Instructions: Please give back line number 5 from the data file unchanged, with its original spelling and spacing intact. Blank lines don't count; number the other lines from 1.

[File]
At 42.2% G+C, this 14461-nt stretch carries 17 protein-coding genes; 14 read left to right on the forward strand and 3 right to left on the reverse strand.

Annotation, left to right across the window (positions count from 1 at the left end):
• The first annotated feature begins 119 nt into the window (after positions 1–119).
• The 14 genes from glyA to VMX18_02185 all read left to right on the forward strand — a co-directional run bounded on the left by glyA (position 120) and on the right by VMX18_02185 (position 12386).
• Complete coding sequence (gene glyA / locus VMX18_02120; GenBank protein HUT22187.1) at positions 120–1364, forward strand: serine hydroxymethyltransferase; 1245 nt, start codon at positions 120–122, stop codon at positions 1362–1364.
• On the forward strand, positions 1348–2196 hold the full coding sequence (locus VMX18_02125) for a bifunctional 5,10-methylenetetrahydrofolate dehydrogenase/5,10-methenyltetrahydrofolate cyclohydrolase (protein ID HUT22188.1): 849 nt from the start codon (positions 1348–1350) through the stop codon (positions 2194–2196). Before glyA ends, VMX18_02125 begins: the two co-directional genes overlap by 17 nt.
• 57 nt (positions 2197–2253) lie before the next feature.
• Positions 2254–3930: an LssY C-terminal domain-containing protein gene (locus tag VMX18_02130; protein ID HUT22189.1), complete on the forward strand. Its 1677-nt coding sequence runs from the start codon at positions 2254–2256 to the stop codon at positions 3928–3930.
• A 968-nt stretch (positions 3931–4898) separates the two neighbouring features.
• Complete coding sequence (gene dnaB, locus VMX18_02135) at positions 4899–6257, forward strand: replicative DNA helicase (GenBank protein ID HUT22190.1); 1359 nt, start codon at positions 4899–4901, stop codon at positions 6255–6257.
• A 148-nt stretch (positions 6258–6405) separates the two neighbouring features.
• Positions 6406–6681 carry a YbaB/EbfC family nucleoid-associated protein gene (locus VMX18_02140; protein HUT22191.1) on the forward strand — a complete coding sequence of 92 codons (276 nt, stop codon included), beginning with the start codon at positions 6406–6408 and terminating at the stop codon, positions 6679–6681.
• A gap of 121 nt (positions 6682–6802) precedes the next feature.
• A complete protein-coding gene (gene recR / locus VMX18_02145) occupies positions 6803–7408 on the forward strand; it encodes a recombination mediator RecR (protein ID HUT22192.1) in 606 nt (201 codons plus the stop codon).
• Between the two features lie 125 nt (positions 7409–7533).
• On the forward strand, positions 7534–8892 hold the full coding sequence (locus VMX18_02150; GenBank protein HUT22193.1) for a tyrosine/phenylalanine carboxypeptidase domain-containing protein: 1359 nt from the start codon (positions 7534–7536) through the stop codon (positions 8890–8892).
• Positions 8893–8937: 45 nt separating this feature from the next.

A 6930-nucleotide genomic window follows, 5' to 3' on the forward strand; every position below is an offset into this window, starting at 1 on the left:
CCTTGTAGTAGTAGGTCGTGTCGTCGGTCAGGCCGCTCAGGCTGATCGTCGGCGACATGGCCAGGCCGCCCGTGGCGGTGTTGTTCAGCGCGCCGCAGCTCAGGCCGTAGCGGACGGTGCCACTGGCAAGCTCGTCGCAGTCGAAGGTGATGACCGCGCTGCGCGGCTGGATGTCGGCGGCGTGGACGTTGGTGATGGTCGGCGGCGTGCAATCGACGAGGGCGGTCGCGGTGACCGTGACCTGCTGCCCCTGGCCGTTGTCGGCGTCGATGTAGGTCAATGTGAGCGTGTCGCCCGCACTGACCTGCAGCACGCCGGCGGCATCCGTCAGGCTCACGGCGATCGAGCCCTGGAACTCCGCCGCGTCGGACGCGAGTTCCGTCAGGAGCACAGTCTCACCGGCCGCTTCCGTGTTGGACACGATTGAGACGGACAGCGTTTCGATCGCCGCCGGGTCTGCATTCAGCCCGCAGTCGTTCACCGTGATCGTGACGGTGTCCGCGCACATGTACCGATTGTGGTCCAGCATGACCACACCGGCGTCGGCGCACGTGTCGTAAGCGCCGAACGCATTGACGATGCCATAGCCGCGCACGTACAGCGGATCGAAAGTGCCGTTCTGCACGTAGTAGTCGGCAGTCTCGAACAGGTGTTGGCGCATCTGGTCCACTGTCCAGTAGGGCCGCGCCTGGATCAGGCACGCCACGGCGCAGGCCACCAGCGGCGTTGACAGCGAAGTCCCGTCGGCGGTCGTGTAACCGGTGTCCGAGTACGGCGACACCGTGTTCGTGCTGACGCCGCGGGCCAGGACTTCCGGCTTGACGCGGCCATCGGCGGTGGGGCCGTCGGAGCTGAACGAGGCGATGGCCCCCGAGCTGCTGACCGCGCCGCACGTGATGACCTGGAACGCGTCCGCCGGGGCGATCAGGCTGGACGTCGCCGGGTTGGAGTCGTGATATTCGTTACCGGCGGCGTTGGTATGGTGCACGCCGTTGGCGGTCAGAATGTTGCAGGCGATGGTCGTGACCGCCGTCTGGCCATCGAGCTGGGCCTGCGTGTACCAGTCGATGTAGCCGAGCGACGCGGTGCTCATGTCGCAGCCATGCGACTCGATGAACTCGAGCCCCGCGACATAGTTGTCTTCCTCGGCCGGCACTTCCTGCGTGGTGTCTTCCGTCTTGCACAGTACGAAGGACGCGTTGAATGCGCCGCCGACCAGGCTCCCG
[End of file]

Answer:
• Complete coding sequence (gene glyA / locus VMX18_02120; GenBank protein HUT22187.1) at positions 120–1364, forward strand: serine hydroxymethyltransferase; 1245 nt, start codon at positions 120–122, stop codon at positions 1362–1364.